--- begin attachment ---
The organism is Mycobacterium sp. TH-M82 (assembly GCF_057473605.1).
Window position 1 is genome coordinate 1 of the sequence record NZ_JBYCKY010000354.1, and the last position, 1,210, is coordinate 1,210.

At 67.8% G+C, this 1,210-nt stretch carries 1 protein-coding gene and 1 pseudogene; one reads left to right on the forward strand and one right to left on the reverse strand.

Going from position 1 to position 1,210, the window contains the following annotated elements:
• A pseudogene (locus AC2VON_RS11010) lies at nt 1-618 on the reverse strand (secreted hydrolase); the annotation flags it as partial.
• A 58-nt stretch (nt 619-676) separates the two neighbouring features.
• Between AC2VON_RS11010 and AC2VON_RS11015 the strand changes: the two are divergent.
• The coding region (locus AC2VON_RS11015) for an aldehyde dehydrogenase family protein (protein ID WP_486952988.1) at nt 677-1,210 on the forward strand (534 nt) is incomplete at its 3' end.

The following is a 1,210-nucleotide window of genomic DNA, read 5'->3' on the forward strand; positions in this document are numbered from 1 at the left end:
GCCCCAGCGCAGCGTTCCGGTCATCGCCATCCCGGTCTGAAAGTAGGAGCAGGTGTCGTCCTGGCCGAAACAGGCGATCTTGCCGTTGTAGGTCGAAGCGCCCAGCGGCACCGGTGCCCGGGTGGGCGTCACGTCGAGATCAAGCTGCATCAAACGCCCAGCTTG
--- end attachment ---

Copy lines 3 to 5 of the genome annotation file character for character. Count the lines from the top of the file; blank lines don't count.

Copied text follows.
At 67.8% G+C, this 1,210-nt stretch carries 1 protein-coding gene and 1 pseudogene; one reads left to right on the forward strand and one right to left on the reverse strand.

Going from position 1 to position 1,210, the window contains the following annotated elements:
• A pseudogene (locus AC2VON_RS11010) lies at nt 1-618 on the reverse strand (secreted hydrolase); the annotation flags it as partial.